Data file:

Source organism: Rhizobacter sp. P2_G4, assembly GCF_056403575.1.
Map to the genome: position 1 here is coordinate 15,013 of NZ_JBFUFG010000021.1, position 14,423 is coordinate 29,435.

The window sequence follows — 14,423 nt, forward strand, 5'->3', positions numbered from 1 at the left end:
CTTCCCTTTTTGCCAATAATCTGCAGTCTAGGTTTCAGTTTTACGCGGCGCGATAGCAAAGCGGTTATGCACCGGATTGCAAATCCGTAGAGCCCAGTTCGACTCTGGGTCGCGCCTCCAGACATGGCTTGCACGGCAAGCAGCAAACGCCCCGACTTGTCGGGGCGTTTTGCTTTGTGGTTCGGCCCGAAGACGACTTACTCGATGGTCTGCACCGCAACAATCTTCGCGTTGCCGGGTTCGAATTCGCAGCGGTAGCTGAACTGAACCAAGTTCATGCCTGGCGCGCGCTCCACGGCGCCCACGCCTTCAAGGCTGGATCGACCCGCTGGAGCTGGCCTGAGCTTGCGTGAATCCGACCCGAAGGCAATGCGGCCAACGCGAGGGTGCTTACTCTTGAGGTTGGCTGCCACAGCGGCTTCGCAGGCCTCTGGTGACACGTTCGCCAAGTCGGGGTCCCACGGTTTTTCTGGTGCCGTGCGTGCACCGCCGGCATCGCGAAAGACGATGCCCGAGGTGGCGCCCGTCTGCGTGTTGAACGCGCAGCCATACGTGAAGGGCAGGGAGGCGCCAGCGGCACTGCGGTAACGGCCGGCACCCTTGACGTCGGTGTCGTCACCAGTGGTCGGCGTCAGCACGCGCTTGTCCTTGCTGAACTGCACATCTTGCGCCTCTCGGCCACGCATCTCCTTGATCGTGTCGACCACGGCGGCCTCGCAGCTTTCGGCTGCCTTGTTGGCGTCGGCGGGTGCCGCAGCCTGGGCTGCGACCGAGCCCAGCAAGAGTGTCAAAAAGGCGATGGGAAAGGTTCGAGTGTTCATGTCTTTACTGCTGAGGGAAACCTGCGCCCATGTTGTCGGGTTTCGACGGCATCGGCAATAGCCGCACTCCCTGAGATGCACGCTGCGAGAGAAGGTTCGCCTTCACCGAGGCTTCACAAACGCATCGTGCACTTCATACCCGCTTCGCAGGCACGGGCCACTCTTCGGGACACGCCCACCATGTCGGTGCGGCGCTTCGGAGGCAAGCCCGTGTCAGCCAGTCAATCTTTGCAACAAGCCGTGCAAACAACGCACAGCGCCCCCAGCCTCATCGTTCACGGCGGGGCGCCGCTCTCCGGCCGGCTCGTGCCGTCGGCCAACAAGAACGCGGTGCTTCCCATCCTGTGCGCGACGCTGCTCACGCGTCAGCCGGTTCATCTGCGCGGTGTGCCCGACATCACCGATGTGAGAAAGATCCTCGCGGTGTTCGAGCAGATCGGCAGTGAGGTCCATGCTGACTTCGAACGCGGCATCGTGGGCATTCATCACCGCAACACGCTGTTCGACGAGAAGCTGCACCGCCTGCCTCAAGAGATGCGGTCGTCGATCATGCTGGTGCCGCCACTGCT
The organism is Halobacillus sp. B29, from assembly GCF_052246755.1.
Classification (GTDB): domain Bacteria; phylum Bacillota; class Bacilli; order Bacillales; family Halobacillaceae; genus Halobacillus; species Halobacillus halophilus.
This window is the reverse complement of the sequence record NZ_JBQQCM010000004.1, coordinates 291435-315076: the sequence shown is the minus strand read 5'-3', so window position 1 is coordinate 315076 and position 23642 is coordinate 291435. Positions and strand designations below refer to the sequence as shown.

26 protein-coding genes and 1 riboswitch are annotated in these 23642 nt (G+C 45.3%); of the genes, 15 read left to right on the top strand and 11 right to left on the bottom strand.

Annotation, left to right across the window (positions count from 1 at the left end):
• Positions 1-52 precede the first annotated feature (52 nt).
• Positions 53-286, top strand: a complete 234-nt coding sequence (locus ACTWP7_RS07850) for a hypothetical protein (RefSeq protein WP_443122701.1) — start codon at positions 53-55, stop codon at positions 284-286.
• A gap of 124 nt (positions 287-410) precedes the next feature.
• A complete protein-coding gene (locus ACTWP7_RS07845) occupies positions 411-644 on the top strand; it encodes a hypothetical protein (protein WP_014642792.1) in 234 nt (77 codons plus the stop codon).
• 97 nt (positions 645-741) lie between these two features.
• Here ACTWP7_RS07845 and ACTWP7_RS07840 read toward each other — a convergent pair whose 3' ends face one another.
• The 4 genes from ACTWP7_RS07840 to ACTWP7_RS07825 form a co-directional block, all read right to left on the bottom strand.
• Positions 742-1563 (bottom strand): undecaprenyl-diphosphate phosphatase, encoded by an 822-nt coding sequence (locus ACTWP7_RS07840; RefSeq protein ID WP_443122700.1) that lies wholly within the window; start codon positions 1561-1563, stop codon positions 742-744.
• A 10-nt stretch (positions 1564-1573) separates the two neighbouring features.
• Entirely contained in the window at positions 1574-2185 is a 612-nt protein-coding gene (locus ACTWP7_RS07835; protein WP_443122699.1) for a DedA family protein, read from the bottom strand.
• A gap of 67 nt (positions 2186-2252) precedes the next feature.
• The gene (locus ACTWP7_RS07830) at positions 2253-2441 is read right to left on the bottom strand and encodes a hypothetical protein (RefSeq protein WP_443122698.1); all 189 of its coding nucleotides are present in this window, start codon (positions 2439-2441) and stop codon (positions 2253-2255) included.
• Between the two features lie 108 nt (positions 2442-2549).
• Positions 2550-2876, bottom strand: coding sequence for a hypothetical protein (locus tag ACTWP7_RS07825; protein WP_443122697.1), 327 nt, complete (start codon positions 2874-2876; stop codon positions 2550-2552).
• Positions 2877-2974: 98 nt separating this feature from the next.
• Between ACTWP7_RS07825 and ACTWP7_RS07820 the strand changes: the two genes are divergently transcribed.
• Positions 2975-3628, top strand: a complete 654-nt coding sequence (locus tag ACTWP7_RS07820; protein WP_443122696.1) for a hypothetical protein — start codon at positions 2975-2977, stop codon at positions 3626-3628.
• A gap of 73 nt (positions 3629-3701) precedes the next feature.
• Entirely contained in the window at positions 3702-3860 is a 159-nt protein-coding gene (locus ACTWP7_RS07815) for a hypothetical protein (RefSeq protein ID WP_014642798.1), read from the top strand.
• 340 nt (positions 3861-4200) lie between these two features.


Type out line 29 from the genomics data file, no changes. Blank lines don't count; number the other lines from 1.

• 340 nt (positions 3861-4200) lie between these two features.